alexa In situ identification of putative cancer stem cells by multiplexing ALDH1, CD44, and cytokeratin identifies breast cancer patients with poor prognosis.
Oncology

Oncology

Chemotherapy: Open Access

Author(s): Neumeister V, Agarwal S, Bordeaux J, Camp RL, Rimm DL

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Abstract A subset of cells, tentatively called cancer stem cells (CSCs), in breast cancer have been associated with tumor initiation, drug resistance, and tumor persistence or aggressiveness. They are characterized by CD44 positivity, CD24 negativity, and/or ALDH1 positivity in flow cytometric studies. We hypothesized that the frequency or density of these cells may be associated with more aggressive tumor behavior. We borrowed these multiplexed, flow-based methods to develop an in situ method to define CSCs in formalin-fixed paraffin-embedded breast cancer tissue, with the goal of assessing the prognostic value of the presence of CSCs in breast cancer. Using a retrospective collection of 321 node-negative and 318 node-positive patients with a mean follow-up time of 12.6 years, we assessed TMAs using the AQUA method for quantitative immunofluorescence. Using a multiplexed assay for ALDH1, CD44, and cytokeratin to measure the coexpression of these proteins, putative CSCs appear in variable sized clusters and in 27 cases (of 490), which showed significantly worse outcome (log rank P = 0.0003). Multivariate analysis showed that this marker combination is independent of tumor size, histological grade, nodal status, ER-, PR,- and HER2-status. In this cohort, ALDH1 expression alone does not significantly predict outcome. We conclude that the multiplexed method of in situ identification of putative CSCs identifies high risk patients in breast cancer.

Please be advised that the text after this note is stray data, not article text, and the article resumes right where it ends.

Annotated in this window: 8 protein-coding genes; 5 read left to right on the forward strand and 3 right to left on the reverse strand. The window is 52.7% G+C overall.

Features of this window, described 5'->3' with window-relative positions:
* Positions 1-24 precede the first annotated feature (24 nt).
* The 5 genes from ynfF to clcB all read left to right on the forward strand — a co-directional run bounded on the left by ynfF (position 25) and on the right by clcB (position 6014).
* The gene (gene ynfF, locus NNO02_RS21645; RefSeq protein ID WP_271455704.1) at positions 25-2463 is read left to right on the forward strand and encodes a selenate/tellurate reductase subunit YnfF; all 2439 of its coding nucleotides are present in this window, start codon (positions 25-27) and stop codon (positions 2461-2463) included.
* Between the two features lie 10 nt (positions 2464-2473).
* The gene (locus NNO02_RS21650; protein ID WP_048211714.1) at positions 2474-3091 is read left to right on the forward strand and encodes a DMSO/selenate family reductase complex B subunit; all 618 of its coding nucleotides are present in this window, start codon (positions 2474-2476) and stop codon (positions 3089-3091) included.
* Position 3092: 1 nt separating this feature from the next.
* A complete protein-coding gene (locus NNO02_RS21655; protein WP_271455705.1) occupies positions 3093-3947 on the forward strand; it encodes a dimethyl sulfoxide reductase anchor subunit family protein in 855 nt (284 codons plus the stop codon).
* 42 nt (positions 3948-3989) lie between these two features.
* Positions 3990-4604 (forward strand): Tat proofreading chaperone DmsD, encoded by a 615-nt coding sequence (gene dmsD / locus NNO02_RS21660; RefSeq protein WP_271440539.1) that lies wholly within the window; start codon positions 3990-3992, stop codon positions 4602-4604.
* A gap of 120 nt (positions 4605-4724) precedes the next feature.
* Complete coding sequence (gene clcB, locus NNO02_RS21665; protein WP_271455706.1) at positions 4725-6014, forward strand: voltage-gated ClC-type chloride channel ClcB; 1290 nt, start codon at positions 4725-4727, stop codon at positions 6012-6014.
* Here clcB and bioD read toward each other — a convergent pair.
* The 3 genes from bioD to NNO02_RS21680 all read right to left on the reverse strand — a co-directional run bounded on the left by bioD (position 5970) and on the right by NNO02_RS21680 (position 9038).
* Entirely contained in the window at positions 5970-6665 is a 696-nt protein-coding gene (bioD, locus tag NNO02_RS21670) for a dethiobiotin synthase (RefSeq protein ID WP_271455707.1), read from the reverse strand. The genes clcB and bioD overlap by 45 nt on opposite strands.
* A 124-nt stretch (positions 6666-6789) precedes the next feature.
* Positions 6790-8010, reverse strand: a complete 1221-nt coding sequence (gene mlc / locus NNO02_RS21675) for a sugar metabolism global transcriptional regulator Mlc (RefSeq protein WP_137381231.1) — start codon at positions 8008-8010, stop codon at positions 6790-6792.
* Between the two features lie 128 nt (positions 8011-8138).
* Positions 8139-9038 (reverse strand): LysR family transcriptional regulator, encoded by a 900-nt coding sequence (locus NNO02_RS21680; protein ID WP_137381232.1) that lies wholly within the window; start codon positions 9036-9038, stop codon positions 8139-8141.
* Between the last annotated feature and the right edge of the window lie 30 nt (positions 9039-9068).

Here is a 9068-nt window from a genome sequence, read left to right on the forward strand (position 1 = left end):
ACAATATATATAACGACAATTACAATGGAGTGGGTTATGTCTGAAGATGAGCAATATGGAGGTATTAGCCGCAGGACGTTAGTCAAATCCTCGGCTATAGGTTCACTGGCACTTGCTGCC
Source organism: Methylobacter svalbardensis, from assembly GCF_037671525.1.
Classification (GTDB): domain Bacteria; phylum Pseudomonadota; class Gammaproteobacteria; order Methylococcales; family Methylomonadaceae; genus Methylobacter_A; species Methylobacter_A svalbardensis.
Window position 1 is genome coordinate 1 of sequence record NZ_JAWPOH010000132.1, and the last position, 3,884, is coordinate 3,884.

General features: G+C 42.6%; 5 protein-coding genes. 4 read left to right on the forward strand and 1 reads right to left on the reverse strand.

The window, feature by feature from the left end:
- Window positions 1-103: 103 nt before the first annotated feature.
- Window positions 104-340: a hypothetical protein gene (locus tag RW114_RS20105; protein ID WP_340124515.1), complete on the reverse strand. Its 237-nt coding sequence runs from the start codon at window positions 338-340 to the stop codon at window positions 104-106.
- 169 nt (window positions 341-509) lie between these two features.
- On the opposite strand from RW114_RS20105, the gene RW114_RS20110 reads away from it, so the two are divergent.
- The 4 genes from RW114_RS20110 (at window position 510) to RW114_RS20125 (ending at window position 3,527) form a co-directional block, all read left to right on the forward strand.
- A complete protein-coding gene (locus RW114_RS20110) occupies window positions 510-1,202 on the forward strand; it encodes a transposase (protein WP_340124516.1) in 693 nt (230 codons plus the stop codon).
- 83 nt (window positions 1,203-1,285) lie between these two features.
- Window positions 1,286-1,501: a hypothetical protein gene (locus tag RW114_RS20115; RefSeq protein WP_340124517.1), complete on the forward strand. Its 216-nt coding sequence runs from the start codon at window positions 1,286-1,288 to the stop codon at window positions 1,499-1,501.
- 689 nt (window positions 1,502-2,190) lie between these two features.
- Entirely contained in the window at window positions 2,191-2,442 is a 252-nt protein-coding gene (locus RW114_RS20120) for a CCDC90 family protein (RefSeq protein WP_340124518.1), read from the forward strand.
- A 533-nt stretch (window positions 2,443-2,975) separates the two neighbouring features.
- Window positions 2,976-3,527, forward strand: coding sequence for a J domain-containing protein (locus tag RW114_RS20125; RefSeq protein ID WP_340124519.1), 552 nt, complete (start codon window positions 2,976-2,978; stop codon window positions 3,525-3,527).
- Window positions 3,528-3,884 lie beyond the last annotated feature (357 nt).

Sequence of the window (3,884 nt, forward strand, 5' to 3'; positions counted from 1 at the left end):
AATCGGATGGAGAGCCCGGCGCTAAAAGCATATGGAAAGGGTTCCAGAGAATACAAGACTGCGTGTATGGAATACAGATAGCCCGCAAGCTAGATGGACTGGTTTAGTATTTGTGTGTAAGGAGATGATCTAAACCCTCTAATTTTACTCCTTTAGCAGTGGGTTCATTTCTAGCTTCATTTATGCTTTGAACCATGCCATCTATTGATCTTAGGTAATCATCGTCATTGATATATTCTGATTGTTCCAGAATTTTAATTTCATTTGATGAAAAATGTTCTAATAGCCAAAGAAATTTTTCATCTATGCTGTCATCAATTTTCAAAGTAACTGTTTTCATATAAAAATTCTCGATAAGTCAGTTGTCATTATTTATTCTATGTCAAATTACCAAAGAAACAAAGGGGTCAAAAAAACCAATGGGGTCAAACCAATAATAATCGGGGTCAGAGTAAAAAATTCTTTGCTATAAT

This article was published in Am J Pathol and referenced in Chemotherapy: Open Access

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